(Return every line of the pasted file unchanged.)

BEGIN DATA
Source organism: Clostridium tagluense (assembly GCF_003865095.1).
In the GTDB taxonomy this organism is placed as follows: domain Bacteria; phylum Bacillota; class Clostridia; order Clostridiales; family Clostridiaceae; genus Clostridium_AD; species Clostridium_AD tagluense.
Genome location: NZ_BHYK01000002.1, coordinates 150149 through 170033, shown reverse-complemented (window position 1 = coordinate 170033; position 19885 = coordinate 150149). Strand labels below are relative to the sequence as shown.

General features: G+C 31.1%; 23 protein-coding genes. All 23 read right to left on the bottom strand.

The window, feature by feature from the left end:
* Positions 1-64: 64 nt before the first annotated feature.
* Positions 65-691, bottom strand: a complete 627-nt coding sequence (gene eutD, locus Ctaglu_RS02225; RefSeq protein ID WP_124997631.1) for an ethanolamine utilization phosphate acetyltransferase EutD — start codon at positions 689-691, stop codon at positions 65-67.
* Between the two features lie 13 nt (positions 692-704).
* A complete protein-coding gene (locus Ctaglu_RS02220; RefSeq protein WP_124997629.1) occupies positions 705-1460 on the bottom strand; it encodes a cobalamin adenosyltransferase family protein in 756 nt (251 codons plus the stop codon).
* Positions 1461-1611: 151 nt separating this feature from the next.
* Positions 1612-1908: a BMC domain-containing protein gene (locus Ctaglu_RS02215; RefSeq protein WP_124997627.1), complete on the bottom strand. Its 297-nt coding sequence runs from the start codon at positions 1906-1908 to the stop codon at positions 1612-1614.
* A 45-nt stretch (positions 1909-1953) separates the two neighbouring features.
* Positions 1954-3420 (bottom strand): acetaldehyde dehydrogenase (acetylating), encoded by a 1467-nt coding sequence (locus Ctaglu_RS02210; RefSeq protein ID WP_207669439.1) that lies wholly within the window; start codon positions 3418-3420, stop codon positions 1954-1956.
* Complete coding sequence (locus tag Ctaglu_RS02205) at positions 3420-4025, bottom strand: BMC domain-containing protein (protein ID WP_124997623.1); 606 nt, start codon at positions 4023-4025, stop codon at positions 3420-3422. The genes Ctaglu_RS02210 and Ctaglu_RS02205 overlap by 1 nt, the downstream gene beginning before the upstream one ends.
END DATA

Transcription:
Source organism: Clostridium tagluense (assembly GCF_003865095.1).
In the GTDB taxonomy this organism is placed as follows: domain Bacteria; phylum Bacillota; class Clostridia; order Clostridiales; family Clostridiaceae; genus Clostridium_AD; species Clostridium_AD tagluense.
Genome location: NZ_BHYK01000002.1, coordinates 150149 through 170033, shown reverse-complemented (window position 1 = coordinate 170033; position 19885 = coordinate 150149). Strand labels below are relative to the sequence as shown.

General features: G+C 31.1%; 23 protein-coding genes. All 23 read right to left on the bottom strand.

The window, feature by feature from the left end:
* Positions 1-64: 64 nt before the first annotated feature.
* Positions 65-691, bottom strand: a complete 627-nt coding sequence (gene eutD, locus Ctaglu_RS02225; RefSeq protein ID WP_124997631.1) for an ethanolamine utilization phosphate acetyltransferase EutD — start codon at positions 689-691, stop codon at positions 65-67.
* Between the two features lie 13 nt (positions 692-704).
* A complete protein-coding gene (locus Ctaglu_RS02220; RefSeq protein WP_124997629.1) occupies positions 705-1460 on the bottom strand; it encodes a cobalamin adenosyltransferase family protein in 756 nt (251 codons plus the stop codon).
* Positions 1461-1611: 151 nt separating this feature from the next.
* Positions 1612-1908: a BMC domain-containing protein gene (locus Ctaglu_RS02215; RefSeq protein WP_124997627.1), complete on the bottom strand. Its 297-nt coding sequence runs from the start codon at positions 1906-1908 to the stop codon at positions 1612-1614.
* A 45-nt stretch (positions 1909-1953) separates the two neighbouring features.
* Positions 1954-3420 (bottom strand): acetaldehyde dehydrogenase (acetylating), encoded by a 1467-nt coding sequence (locus Ctaglu_RS02210; RefSeq protein ID WP_207669439.1) that lies wholly within the window; start codon positions 3418-3420, stop codon positions 1954-1956.
* Complete coding sequence (locus tag Ctaglu_RS02205) at positions 3420-4025, bottom strand: BMC domain-containing protein (protein ID WP_124997623.1); 606 nt, start codon at positions 4023-4025, stop codon at positions 3420-3422. The genes Ctaglu_RS02210 and Ctaglu_RS02205 overlap by 1 nt, the downstream gene beginning before the upstream one ends.